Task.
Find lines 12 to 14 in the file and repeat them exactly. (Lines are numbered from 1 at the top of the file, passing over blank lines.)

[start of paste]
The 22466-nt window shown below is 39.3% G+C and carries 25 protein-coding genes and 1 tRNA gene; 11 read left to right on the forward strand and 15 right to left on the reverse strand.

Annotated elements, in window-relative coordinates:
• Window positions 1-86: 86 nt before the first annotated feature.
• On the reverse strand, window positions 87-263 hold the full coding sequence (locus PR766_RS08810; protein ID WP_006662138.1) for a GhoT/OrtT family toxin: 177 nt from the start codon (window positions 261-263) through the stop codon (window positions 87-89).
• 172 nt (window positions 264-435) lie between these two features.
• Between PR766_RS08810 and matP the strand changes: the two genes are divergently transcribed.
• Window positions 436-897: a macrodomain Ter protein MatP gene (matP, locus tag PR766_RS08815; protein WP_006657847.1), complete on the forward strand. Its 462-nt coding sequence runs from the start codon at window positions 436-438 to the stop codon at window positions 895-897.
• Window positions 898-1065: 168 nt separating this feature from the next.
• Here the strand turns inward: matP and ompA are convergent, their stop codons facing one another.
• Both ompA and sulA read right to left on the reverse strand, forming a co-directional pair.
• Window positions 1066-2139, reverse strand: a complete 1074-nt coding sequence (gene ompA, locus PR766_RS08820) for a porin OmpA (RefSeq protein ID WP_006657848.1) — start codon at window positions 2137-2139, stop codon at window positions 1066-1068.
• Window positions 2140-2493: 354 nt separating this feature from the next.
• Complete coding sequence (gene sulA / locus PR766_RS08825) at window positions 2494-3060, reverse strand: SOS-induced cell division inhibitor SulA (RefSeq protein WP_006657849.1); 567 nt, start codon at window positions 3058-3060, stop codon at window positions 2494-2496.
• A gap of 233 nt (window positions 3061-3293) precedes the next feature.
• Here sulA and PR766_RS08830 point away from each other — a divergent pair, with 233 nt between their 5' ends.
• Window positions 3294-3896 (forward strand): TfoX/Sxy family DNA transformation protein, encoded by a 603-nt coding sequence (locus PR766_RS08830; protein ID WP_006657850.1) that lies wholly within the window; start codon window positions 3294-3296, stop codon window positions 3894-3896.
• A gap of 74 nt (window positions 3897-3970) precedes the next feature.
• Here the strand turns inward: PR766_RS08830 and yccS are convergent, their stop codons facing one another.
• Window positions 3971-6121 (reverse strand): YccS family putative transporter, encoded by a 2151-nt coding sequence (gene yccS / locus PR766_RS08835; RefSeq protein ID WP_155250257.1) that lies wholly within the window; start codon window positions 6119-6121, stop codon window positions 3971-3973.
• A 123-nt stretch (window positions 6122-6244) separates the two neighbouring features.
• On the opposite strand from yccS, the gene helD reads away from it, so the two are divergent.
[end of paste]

• Window positions 2140-2493: 354 nt separating this feature from the next.
• Complete coding sequence (gene sulA / locus PR766_RS08825) at window positions 2494-3060, reverse strand: SOS-induced cell division inhibitor SulA (RefSeq protein WP_006657849.1); 567 nt, start codon at window positions 3058-3060, stop codon at window positions 2494-2496.
• A gap of 233 nt (window positions 3061-3293) precedes the next feature.